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Let’s Bounce!

You probably have seen it hundreds of times, it’s become so natural to you that you probably don’t consciously notice it any more. I’m speaking of the bouncing of icons on the dock in OS X. The method how those pesky little critters (aka “Icons”) try to win your attention. Me! Me! ME!

This animation is probably the one you see the most in your day-to-day business working on code on a Mac. Yet I have never seen anybody using it in an iOS app. Why? It’s not that this animation is the sort of Clippy that everybody hopes to forget about some day. It’s something that well established and we know what it means.

When I asked around (on Twitter) and looked around (on Google) was only found a couple of “spring loaded” formulas, but nothing concrete that would enable me to get this animation added to my app. So I researched it and now I’m happy to present to you … 3 Methods of bouncing.

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Twitter.framework Tutorial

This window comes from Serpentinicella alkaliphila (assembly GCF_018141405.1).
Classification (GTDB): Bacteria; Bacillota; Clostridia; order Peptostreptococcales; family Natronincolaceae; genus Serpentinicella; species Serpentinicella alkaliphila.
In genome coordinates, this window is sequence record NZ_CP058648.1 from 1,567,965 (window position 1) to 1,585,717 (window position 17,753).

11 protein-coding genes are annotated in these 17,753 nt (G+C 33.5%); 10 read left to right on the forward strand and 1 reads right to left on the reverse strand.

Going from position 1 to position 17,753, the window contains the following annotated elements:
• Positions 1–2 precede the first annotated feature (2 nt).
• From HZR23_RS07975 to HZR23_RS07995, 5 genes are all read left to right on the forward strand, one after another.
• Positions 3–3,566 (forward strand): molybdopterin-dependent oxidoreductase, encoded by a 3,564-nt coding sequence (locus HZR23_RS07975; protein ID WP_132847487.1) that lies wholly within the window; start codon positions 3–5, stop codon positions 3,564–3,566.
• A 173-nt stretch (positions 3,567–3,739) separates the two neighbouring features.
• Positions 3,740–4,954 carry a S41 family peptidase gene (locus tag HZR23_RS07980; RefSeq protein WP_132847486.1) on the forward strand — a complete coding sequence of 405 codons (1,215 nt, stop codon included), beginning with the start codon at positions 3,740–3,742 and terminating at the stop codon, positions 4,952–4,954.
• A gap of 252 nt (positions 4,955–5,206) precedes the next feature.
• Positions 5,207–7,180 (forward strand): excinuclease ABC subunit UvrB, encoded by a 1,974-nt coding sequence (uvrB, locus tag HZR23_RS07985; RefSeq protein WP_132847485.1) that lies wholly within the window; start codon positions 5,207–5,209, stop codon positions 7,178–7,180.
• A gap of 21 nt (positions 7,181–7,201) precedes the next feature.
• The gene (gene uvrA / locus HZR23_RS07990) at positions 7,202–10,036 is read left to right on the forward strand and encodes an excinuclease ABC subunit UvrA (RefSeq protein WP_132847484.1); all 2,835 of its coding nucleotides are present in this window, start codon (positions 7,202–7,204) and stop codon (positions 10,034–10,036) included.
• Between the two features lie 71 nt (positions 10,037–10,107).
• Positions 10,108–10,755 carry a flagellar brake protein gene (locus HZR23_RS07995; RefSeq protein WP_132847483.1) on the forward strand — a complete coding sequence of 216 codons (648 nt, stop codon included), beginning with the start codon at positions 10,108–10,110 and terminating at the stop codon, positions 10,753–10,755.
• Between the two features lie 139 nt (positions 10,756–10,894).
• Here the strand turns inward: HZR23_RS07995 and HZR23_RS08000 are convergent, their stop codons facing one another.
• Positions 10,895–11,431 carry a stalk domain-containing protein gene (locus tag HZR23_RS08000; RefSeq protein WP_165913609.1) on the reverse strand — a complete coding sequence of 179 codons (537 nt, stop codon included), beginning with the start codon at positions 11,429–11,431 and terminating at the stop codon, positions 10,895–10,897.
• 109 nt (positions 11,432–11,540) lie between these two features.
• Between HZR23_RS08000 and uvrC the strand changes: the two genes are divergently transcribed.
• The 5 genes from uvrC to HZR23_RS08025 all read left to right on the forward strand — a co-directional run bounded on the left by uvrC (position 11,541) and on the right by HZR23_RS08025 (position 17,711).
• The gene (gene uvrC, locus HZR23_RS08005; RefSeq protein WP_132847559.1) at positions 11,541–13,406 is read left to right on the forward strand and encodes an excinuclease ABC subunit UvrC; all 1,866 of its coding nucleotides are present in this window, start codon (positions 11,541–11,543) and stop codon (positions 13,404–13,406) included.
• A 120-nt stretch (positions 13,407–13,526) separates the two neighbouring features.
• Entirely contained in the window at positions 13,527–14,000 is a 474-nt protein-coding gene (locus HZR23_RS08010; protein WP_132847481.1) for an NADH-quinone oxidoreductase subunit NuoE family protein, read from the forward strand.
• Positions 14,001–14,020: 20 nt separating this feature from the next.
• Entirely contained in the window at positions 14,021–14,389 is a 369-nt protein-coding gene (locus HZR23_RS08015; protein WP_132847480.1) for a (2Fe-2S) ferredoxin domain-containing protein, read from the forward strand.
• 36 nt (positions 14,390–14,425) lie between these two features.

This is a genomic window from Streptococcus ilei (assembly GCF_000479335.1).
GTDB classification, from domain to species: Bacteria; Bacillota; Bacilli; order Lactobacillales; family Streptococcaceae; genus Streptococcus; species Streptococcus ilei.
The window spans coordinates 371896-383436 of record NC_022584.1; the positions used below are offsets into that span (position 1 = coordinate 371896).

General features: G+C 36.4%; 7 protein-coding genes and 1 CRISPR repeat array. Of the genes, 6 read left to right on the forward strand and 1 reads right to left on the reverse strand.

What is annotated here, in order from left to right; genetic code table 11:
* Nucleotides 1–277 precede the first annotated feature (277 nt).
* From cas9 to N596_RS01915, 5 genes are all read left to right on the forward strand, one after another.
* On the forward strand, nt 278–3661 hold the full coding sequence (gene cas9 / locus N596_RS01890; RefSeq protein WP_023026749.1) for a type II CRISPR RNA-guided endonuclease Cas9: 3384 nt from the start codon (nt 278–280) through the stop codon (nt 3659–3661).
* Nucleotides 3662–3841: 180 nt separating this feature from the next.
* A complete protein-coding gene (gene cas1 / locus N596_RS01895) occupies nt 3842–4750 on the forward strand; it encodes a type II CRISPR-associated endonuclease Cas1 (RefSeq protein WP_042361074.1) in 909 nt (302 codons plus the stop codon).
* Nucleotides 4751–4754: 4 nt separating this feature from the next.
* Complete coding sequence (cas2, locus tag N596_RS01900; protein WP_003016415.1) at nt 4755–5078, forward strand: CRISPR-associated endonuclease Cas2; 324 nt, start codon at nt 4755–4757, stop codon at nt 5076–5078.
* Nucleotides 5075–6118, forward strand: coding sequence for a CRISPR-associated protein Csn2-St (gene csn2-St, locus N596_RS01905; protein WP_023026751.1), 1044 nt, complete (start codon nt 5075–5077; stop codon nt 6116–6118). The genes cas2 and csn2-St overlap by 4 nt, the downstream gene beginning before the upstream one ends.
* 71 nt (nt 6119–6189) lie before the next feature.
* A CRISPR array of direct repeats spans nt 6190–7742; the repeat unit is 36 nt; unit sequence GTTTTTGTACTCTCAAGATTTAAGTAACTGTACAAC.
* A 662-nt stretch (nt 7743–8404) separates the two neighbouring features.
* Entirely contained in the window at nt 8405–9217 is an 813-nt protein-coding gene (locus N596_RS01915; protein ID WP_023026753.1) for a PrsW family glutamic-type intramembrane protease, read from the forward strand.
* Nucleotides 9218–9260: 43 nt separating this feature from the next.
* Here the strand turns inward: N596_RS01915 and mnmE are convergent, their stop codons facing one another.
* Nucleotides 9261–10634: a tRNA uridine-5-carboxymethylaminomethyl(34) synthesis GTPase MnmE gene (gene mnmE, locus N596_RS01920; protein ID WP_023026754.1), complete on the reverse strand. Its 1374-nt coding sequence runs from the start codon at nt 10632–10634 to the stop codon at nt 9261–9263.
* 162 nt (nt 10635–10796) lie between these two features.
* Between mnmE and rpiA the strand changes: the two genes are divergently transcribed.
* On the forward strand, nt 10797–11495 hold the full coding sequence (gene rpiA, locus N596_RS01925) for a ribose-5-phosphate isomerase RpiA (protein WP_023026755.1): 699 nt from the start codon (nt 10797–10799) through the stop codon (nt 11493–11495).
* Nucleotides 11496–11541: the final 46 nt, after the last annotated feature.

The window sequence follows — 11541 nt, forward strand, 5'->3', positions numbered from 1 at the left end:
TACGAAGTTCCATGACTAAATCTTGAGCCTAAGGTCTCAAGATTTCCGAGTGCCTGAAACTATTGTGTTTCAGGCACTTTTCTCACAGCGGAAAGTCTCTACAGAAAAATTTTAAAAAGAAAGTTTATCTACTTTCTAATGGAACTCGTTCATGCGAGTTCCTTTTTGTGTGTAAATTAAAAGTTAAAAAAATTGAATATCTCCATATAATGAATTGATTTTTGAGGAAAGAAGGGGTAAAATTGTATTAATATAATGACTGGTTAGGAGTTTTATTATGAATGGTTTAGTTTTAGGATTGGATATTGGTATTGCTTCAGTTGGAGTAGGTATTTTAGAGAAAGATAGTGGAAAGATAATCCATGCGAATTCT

I have this idea for an app that I would totally use myself. You know I started XcodeJobs.com and the @XcodeJobs twitter feed to go with it to have a channel to retweet all the iOS-related job offerings that flow before my very eyes. For the site I’ve been talking to people to create a login for themselves and post their jobs self-servingly. For the twitter feed I’ve been using the Twitter search features with a variety of search terms to find tweets where company owners of the developers themselves are tweeting about job postings.

Now the reality of the matter is that most of all Tweets are from recruiters, agencies, job sites and other kinds of services that a self-respecting iOS developer does not want anything to do with. So right now I’m manually filtering tweets. There are a variety of criteria that I want to be able to combine to end up at the real good retweet-worthy tweets.

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Resource Bundles